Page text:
iptables -P FORWARD DROP && \
  iptables -P OUTPUT ACCEPT && \
  iptables -A INPUT -i lo -j ACCEPT && \
  iptables -A INPUT -m conntrack --ctstate ESTABLISHED,RELATED -j ACCEPT && \
  iptables -A INPUT -p tcp --dport 6123 -j ACCEPT && \
  iptables -A INPUT -p tcp --dport 80 -j ACCEPT && \
  iptables -A INPUT -p tcp --dport 443 -j ACCEPT && \
  iptables -A INPUT -j DROP

If you messed something up, you might get locked out of SSH access, in which case you can use recovery console from your VPS provider to fix things.

If everything is ok, you need to make sure that your changes persists through a system reboot. By default iptables rules are volatile. Let’s use iptables-persistent by running:

root@bernard:~$ apt-get update
root@bernard:~$ apt-get install iptables-persistent

During the installation, you will be asked if you want to save your current rules. Say “yes” and you’re done. After next reboot, your iptables rules will be present.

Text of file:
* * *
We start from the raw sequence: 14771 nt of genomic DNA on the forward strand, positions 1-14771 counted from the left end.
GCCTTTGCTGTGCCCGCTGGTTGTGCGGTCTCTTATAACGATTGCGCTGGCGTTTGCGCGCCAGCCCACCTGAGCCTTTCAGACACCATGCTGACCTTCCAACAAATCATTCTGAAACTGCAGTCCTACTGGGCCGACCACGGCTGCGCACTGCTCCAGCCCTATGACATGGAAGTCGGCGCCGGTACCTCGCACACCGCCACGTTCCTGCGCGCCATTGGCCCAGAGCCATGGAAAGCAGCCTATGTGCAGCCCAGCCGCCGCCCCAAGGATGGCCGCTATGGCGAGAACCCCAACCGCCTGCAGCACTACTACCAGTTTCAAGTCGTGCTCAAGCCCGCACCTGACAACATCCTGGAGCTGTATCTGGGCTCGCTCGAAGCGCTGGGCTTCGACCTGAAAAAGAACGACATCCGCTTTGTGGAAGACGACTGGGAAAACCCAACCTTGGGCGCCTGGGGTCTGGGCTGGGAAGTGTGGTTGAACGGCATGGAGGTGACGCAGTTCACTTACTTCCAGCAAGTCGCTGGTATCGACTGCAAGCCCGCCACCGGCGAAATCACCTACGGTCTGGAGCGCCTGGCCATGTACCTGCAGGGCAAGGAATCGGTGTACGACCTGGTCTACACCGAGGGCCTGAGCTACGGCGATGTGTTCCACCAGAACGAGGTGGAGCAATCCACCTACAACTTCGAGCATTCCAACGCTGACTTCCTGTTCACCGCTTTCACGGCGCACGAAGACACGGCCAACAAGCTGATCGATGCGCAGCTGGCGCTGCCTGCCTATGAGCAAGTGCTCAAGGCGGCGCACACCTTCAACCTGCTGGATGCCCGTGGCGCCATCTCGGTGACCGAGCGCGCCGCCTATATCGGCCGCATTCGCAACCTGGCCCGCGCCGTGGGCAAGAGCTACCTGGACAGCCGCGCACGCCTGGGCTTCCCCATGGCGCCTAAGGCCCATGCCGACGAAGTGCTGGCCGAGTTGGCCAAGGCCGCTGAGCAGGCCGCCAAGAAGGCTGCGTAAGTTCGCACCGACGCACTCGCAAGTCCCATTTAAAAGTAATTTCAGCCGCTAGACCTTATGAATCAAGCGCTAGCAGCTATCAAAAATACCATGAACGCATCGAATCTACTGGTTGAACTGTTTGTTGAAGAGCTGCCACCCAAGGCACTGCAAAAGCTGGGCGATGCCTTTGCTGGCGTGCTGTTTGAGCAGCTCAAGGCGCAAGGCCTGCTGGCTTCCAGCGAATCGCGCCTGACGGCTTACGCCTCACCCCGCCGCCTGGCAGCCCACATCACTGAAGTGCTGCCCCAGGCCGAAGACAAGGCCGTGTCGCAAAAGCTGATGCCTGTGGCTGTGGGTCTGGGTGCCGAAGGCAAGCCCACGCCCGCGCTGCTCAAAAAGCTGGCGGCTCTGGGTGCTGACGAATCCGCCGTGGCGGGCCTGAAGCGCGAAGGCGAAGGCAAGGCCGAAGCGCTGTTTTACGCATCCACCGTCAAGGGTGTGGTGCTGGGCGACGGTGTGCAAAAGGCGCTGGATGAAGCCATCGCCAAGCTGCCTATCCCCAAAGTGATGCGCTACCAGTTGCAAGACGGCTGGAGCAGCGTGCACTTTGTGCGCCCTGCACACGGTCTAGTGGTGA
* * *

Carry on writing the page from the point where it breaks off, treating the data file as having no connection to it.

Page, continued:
Updating to the newest kernel (4.8 for 16.04.2 LTS)

If you check your kernel version, you’ll see that it’s a few versions old. Luckily, thanks to LTS Enablement Stack (also called HWE or Hardware Enablement Stack) you can run with kernel 4.8 instead.

root@bernard:~$ uname -a
Linux bernard 4.4.0-62-generic #83-Ubuntu SMP Wed Jan 18 14:10:15 UTC 2017 x86_64 x86_64 x86_64 GNU/Linux

Installing HWE to get newer kernel is easy:

root@bernard:~$ apt-get install --install-recommends linux-generic-hwe-16.04

After that upgrade all packages as well:

root@bernard:~$ apt-get upgrade

Now reboot:

root@bernard:~$ reboot

After SSH-ing again you should see:

root@bernard:~$ uname -a
Linux bernard 4.8.0-41-generic #44~16.04.1-Ubuntu SMP Fri Mar 3 17:11:16 UTC 2017 x86_64 x86_64 x86_64 GNU/Linux

When running apt-get update you might get an info saying that some packages “have been kept back”. In that case just run apt-get install on them, for example: